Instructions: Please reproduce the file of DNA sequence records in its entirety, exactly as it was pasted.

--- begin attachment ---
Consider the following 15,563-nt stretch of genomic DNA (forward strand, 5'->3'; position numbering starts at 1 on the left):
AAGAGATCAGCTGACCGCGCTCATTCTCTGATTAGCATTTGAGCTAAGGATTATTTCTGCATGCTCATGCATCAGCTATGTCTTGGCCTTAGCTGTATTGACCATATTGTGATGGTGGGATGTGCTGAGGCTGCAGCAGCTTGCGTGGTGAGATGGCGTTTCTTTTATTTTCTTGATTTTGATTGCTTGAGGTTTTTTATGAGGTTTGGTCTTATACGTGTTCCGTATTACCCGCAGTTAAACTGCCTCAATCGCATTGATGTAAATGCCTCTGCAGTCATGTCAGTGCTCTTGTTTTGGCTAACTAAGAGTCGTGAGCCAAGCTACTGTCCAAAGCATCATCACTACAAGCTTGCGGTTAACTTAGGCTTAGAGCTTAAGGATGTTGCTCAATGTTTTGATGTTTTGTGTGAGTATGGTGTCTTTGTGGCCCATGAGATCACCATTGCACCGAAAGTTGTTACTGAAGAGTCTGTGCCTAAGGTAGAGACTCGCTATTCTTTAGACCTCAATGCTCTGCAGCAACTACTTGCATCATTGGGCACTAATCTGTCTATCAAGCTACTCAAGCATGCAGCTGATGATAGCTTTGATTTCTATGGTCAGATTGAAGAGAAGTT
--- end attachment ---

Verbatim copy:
Consider the following 15,563-nt stretch of genomic DNA (forward strand, 5'->3'; position numbering starts at 1 on the left):
AAGAGATCAGCTGACCGCGCTCATTCTCTGATTAGCATTTGAGCTAAGGATTATTTCTGCATGCTCATGCATCAGCTATGTCTTGGCCTTAGCTGTATTGACCATATTGTGATGGTGGGATGTGCTGAGGCTGCAGCAGCTTGCGTGGTGAGATGGCGTTTCTTTTATTTTCTTGATTTTGATTGCTTGAGGTTTTTTATGAGGTTTGGTCTTATACGTGTTCCGTATTACCCGCAGTTAAACTGCCTCAATCGCATTGATGTAAATGCCTCTGCAGTCATGTCAGTGCTCTTGTTTTGGCTAACTAAGAGTCGTGAGCCAAGCTACTGTCCAAAGCATCATCACTACAAGCTTGCGGTTAACTTAGGCTTAGAGCTTAAGGATGTTGCTCAATGTTTTGATGTTTTGTGTGAGTATGGTGTCTTTGTGGCCCATGAGATCACCATTGCACCGAAAGTTGTTACTGAAGAGTCTGTGCCTAAGGTAGAGACTCGCTATTCTTTAGACCTCAATGCTCTGCAGCAACTACTTGCATCATTGGGCACTAATCTGTCTATCAAGCTACTCAAGCATGCAGCTGATGATAGCTTTGATTTCTATGGTCAGATTGAAGAGAAGTT